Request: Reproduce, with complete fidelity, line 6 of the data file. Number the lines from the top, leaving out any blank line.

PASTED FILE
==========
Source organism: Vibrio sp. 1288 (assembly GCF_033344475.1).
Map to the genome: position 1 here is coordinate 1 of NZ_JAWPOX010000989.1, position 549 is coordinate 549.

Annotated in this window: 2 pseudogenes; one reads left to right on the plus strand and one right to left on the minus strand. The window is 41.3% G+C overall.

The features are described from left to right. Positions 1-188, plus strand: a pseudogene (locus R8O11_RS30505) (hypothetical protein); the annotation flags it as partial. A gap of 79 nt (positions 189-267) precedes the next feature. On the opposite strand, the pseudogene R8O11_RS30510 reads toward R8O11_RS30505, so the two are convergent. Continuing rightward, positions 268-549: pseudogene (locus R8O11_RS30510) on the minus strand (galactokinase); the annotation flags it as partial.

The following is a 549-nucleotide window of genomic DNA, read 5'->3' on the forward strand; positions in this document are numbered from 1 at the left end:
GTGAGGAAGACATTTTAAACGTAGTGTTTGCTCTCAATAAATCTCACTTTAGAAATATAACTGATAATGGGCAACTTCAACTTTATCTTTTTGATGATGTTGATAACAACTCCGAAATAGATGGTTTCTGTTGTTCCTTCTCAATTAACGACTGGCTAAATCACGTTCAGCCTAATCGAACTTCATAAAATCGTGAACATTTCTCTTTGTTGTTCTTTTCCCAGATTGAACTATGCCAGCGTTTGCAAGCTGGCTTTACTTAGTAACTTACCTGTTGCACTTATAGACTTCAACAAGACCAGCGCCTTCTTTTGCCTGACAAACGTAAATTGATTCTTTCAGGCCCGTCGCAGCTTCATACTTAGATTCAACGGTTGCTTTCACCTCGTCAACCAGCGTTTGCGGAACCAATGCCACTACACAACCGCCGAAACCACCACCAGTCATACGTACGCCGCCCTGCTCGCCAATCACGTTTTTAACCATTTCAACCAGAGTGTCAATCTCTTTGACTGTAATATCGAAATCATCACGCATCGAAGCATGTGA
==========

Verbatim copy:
GTGAGGAAGACATTTTAAACGTAGTGTTTGCTCTCAATAAATCTCACTTTAGAAATATAACTGATAATGGGCAACTTCAACTTTATCTTTTTGATGATGTTGATAACAACTCCGAAATAGATGGTTTCTGTTGTTCCTTCTCAATTAACGACTGGCTAAATCACGTTCAGCCTAATCGAACTTCATAAAATCGTGAACATTTCTCTTTGTTGTTCTTTTCCCAGATTGAACTATGCCAGCGTTTGCAAGCTGGCTTTACTTAGTAACTTACCTGTTGCACTTATAGACTTCAACAAGACCAGCGCCTTCTTTTGCCTGACAAACGTAAATTGATTCTTTCAGGCCCGTCGCAGCTTCATACTTAGATTCAACGGTTGCTTTCACCTCGTCAACCAGCGTTTGCGGAACCAATGCCACTACACAACCGCCGAAACCACCACCAGTCATACGTACGCCGCCCTGCTCGCCAATCACGTTTTTAACCATTTCAACCAGAGTGTCAATCTCTTTGACTGTAATATCGAAATCATCACGCATCGAAGCATGTGA